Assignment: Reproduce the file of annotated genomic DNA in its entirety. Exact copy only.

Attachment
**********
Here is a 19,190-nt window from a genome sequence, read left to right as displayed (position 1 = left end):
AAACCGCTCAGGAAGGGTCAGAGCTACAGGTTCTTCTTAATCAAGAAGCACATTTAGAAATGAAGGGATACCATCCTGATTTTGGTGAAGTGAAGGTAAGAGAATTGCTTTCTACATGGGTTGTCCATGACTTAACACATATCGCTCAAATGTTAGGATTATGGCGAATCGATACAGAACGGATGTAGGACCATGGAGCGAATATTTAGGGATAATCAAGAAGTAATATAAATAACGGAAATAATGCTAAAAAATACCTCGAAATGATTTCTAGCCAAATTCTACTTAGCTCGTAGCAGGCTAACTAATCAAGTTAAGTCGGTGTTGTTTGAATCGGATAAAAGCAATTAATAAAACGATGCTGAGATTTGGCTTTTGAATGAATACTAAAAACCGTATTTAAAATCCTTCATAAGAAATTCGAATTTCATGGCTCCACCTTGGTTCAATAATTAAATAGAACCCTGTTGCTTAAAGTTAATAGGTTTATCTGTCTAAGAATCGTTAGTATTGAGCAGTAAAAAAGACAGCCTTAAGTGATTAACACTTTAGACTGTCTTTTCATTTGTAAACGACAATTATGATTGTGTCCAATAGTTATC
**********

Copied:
Here is a 19,190-nt window from a genome sequence, read left to right as displayed (position 1 = left end):
AAACCGCTCAGGAAGGGTCAGAGCTACAGGTTCTTCTTAATCAAGAAGCACATTTAGAAATGAAGGGATACCATCCTGATTTTGGTGAAGTGAAGGTAAGAGAATTGCTTTCTACATGGGTTGTCCATGACTTAACACATATCGCTCAAATGTTAGGATTATGGCGAATCGATACAGAACGGATGTAGGACCATGGAGCGAATATTTAGGGATAATCAAGAAGTAATATAAATAACGGAAATAATGCTAAAAAATACCTCGAAATGATTTCTAGCCAAATTCTACTTAGCTCGTAGCAGGCTAACTAATCAAGTTAAGTCGGTGTTGTTTGAATCGGATAAAAGCAATTAATAAAACGATGCTGAGATTTGGCTTTTGAATGAATACTAAAAACCGTATTTAAAATCCTTCATAAGAAATTCGAATTTCATGGCTCCACCTTGGTTCAATAATTAAATAGAACCCTGTTGCTTAAAGTTAATAGGTTTATCTGTCTAAGAATCGTTAGTATTGAGCAGTAAAAAAGACAGCCTTAAGTGATTAACACTTTAGACTGTCTTTTCATTTGTAAACGACAATTATGATTGTGTCCAATAGTTATC